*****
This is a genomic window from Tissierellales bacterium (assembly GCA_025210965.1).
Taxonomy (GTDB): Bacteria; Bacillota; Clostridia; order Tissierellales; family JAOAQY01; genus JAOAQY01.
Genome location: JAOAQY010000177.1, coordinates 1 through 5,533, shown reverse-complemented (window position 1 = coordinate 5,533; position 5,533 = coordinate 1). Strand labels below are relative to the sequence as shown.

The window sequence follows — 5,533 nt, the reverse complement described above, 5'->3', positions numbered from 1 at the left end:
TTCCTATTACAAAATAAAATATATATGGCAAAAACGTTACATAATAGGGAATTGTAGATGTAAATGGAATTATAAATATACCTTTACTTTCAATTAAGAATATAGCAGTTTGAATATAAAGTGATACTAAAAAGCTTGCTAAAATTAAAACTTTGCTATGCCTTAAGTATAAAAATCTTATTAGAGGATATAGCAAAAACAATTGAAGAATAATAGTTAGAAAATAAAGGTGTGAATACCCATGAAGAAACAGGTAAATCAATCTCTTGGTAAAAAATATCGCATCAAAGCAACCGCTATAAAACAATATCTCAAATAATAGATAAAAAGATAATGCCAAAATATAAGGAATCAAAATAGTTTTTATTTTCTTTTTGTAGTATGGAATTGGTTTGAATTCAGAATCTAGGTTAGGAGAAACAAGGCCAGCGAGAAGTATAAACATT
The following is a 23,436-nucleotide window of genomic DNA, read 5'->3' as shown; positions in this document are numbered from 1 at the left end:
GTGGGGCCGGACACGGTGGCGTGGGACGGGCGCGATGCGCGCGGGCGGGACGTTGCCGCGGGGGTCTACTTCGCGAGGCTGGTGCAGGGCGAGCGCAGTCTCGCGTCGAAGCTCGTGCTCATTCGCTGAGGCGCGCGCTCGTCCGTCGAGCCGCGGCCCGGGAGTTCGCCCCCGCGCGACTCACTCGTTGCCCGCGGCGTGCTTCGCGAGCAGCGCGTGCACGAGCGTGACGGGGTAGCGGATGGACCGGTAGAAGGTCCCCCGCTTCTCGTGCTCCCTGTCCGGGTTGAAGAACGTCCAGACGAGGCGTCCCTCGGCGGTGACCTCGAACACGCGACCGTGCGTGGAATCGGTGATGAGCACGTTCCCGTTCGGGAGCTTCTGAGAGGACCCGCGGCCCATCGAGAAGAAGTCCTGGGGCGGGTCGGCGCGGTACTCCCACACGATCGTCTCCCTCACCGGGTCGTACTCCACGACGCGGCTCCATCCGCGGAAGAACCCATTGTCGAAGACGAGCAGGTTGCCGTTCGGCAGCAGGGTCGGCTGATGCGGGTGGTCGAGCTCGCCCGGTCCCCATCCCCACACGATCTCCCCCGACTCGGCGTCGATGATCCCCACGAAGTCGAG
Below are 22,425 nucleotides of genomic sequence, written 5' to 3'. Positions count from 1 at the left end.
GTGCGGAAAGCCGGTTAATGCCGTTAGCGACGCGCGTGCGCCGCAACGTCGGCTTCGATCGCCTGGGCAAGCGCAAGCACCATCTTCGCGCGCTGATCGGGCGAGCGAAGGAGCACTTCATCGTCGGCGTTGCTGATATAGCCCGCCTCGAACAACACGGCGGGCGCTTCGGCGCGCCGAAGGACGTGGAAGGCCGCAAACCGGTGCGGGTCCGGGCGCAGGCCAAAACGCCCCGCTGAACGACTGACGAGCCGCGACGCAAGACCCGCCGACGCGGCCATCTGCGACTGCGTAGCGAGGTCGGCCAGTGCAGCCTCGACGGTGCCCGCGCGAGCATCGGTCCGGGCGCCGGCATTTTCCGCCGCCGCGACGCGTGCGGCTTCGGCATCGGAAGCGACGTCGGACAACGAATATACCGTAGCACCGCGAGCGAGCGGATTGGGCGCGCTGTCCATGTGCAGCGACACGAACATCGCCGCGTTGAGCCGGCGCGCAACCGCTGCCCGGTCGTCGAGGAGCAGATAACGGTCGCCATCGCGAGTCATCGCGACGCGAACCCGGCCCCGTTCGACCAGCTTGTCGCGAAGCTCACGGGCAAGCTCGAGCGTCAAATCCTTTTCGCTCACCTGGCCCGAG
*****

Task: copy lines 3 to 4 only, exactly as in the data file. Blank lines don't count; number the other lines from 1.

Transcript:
Genome location: JAOAQY010000177.1, coordinates 1 through 5,533, shown reverse-complemented (window position 1 = coordinate 5,533; position 5,533 = coordinate 1). Strand labels below are relative to the sequence as shown.

The window sequence follows — 5,533 nt, the reverse complement described above, 5'->3', positions numbered from 1 at the left end: